Digital ruble on social payments

The state gives grants to families and wants these funds to be spent exclusively on children. Nowadays it is not always possible to keep track of how the subsidy money is being spent. If these amounts are paid in digital rubles and can only be spent in children’s stores that buy children’s goods, it would solve the problem of inappropriate spending. Such payments can be color-coded: “Blue” money goes to subsidies, “Red” to tax payments. Other payments can also be color-coded to prevent misuse.

Another promising area for digital currencies is international payments. Conducting transactions within a certain group of states can become more convenient and much faster when the digital money mechanism is used.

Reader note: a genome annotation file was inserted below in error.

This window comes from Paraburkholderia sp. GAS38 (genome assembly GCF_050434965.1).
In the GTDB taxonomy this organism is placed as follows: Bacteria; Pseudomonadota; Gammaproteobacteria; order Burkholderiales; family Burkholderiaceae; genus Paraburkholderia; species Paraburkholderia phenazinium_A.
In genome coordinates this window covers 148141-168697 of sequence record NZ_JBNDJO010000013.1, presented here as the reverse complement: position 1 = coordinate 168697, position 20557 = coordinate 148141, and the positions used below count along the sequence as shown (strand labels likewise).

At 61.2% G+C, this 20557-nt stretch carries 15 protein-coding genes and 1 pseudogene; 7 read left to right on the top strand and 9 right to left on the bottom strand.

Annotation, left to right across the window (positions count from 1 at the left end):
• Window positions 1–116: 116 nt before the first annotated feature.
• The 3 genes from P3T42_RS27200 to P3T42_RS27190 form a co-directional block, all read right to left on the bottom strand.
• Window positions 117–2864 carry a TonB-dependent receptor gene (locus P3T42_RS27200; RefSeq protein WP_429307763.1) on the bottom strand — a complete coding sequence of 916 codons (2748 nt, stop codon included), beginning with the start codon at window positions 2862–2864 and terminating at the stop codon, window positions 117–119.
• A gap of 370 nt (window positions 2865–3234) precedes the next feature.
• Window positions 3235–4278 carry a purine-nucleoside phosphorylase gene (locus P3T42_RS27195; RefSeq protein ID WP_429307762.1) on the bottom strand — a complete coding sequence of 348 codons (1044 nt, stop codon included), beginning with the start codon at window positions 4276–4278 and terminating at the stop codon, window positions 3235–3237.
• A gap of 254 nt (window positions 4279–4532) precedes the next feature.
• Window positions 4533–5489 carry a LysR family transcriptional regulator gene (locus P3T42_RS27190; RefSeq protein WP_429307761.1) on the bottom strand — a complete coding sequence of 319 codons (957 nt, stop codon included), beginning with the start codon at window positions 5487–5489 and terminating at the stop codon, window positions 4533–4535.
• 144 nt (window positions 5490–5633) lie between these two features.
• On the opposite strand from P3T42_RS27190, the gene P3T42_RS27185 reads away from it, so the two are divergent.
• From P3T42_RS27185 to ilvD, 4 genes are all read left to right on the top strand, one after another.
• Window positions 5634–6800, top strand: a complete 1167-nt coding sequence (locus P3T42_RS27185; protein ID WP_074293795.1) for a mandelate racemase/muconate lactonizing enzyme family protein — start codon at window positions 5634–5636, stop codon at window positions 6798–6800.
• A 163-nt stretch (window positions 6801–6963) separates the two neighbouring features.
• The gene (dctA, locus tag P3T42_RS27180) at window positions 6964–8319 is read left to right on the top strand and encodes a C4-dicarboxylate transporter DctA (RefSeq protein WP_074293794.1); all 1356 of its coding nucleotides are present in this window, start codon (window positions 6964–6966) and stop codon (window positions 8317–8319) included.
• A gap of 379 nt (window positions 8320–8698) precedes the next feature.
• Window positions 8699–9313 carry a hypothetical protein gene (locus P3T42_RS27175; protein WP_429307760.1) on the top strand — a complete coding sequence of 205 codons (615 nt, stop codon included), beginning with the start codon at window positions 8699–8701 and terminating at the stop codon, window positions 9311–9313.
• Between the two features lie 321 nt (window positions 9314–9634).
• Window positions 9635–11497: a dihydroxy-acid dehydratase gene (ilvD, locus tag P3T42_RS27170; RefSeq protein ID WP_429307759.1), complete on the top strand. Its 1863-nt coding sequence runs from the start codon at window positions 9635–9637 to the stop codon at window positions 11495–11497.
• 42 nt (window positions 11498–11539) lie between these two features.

Although the digital currency was originally designed as an alternative to cash payments, it seems more likely that it will supplant traditional cashless payments. And for commercial banks, this is already a cause for concern as it affects their commission income.

Therefore, the discussion, including the central bank and market participant consultations, is no longer so much about the introduction of the digital currency in principle (there is almost no doubt that this will happen), but about which new service banks are in will be able to provide customers with – for example, the tracking of transfers, some kind of “color coding”, the programming of smart contracts and so on.

The views, thoughts, and opinions expressed here are the sole rights of the author and do not necessarily reflect or represent the views and opinions of Cointelegraph.

Victor Dostov is Research Director of the Distributed Ledger Technologies Center at Saint Petersburg State University and Chairman of the Russian Electronic Money and Remittance Association.